Payne: Canyon, compact ute with a box
I love my big, full-size pickup. Wide as the Mississippi and three states long, it can tow my race trailer, pull stumps up by their roots, and empty a Home Depot of mulch.
But in town it can be a misfit toy.
Like Ndamukong Suh in a china shop, the big beast always seem one step from trouble. A sudden swerve? Dang, I just squashed a Toyota Corolla. A drive-through lunch? Oops, I took out the menu board. Parallel parking? Fuhgettaboutit.
Today's full-size pickups are modern marvels: Comfortable, quiet, as capable as a Swiss Army knife, as durable as Bill Cosby. But, boy, have they gotten big. Godzilla big. Swing-my-tail-and-I-might-take-out-a-block-of-condos big.
Thus the Chevy Colorado and GMC Canyon. For the urban cowboy that wants the capabilities of a Chevy Silverado in a Chevy Equinox-sized package, General Motors offers a pair of midsized trucks. Smaller, cheaper, more maneuverable, but with all the sedan-like, 21st century interior amenities that truck customers have come to expect.
You're scratching your head. But didn't GM abandon the midsize market just three years ago as sales stagnated? Haven't consumers made the choice for full-size trucks?
Let me explain. What changed is those limo-riding geniuses in Washington decided to make vehicles better. Buckle up, kids. When the auto industry gets detoured through the Beltway swamp even three-ton 4x4s can get stuck in the regulatory mud.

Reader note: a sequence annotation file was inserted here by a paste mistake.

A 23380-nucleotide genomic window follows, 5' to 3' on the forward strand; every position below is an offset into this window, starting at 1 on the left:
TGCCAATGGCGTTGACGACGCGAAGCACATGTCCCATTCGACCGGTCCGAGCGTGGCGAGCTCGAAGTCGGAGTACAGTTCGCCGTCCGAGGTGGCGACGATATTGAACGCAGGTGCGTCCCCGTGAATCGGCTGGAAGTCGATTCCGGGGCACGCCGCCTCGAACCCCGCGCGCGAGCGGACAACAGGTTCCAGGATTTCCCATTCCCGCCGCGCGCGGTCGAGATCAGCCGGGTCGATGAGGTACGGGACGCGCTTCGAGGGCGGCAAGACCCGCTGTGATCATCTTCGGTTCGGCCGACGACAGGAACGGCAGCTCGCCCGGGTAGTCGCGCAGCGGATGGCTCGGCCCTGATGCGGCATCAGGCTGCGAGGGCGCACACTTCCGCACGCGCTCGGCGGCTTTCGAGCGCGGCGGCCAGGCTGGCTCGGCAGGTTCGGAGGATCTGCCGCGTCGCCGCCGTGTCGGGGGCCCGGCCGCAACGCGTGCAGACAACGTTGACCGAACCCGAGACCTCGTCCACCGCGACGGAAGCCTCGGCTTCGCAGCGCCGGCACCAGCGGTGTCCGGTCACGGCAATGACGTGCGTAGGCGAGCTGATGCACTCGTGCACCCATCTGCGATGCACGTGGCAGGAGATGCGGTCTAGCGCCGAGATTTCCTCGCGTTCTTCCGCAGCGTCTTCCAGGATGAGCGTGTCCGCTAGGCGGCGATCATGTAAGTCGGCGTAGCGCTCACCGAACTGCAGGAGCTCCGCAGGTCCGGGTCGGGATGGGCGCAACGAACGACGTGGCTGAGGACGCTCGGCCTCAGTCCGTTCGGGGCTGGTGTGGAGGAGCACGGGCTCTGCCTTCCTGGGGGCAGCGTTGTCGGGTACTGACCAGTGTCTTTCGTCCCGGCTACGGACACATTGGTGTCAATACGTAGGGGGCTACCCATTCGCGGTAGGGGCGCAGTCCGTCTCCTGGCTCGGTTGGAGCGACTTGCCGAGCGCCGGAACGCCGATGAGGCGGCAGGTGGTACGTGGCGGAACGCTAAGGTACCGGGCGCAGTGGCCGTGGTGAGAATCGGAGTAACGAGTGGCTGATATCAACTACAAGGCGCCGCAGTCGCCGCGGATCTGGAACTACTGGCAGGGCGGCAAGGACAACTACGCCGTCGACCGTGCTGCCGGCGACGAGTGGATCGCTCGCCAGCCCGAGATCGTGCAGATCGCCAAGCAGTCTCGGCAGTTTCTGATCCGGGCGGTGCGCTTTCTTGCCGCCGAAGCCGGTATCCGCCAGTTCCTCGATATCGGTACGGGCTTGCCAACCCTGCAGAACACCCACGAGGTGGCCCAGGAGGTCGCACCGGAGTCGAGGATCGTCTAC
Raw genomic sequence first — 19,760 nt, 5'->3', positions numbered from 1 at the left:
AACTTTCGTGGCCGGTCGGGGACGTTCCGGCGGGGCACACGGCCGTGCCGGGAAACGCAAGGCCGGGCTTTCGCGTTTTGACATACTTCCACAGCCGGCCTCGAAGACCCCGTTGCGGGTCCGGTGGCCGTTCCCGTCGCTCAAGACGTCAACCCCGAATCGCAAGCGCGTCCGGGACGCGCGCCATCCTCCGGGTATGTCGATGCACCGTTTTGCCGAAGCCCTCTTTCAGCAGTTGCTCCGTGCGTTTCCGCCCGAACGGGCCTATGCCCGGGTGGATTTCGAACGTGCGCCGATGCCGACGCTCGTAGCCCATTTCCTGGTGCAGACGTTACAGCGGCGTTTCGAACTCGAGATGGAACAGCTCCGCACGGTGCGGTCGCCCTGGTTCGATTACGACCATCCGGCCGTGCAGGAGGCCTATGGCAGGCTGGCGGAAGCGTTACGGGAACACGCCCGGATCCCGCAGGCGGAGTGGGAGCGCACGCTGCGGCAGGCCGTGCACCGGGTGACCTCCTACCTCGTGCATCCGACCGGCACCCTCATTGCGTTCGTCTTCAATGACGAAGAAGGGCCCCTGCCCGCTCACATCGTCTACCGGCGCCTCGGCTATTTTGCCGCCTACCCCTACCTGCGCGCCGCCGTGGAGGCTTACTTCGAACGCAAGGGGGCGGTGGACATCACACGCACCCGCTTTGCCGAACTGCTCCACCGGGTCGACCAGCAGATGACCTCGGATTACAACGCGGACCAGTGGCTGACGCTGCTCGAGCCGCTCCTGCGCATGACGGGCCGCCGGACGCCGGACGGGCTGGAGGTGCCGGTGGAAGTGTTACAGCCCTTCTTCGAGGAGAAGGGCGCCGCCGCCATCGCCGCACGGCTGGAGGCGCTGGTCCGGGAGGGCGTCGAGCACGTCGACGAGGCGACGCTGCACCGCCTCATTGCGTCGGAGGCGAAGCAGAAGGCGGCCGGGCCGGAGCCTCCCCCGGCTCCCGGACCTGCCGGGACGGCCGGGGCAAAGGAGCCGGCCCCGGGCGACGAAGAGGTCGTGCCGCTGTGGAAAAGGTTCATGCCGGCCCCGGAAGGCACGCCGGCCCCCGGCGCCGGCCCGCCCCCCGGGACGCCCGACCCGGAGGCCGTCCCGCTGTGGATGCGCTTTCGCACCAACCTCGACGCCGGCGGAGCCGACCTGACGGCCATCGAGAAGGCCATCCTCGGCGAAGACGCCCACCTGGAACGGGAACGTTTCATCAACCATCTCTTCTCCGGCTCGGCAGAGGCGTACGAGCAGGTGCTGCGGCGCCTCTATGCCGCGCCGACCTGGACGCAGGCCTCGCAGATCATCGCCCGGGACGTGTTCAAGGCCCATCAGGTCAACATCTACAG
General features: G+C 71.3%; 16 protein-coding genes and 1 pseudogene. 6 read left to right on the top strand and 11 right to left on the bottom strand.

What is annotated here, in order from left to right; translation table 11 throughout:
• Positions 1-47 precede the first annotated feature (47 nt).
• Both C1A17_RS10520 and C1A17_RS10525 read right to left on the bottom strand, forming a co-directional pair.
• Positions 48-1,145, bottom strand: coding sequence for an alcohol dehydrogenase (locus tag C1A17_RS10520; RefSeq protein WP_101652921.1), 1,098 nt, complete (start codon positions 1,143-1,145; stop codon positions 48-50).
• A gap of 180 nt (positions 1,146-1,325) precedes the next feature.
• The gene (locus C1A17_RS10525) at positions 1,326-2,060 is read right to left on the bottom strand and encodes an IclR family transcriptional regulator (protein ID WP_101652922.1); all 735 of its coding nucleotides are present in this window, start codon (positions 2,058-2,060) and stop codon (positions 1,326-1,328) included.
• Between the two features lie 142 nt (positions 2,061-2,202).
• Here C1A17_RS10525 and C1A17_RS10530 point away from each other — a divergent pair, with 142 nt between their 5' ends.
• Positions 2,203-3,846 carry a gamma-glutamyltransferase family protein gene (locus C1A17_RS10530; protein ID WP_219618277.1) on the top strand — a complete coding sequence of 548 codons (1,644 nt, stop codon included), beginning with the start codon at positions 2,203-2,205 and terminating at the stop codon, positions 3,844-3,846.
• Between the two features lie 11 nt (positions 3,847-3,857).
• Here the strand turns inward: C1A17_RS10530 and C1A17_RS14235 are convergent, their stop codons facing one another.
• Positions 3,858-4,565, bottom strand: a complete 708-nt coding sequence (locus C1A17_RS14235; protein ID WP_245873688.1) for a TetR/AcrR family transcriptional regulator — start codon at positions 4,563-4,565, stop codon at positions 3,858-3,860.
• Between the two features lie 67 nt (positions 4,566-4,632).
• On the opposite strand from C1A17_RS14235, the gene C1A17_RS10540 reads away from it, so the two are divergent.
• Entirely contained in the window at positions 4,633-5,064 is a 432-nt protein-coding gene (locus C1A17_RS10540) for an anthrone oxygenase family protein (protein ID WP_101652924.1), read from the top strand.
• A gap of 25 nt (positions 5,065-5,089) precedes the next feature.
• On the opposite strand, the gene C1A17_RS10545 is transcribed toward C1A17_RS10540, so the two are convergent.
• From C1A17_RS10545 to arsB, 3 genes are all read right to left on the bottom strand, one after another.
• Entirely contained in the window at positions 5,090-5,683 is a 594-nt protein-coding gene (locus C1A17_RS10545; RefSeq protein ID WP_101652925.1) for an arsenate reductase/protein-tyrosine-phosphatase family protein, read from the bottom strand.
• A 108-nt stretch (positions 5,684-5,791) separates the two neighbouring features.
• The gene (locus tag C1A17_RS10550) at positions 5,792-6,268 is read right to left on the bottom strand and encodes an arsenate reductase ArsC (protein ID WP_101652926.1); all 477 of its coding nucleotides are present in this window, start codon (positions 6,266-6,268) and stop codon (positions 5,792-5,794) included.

On Mondays and Wednesdays, our pols are busy shutting down domestic oil production. But on Tuesdays and Thursdays (Fridays they drill for campaign contributions) they are making America less dependent on foreign oil. So in 2009 they mandated that, by 2025, auto fuel economy must increase by, ahem ... 99 percent.
That includes trucks.
Ford answered the call by light-weighting its pickup fleet with aluminum — at about the cost of the annual GDP of Portugal. Less weight = better fuel economy. But for bankrupt GM a multi-billion bet on aluminum was not an option. Plan B: Hang on, Mary, we're doin' a U-turn back to the smaller, midsize truck market. Smaller trucks = better fuel economy.
The result is a fascinating war of strategies between the world's two biggest truck armies. Aluminum F-150s vs. the twin steel tanks of GM full-size and midsize pickups. It's offense vs. defense. Broncos vs. Seahawks. Superman vs. Batman. It should be good.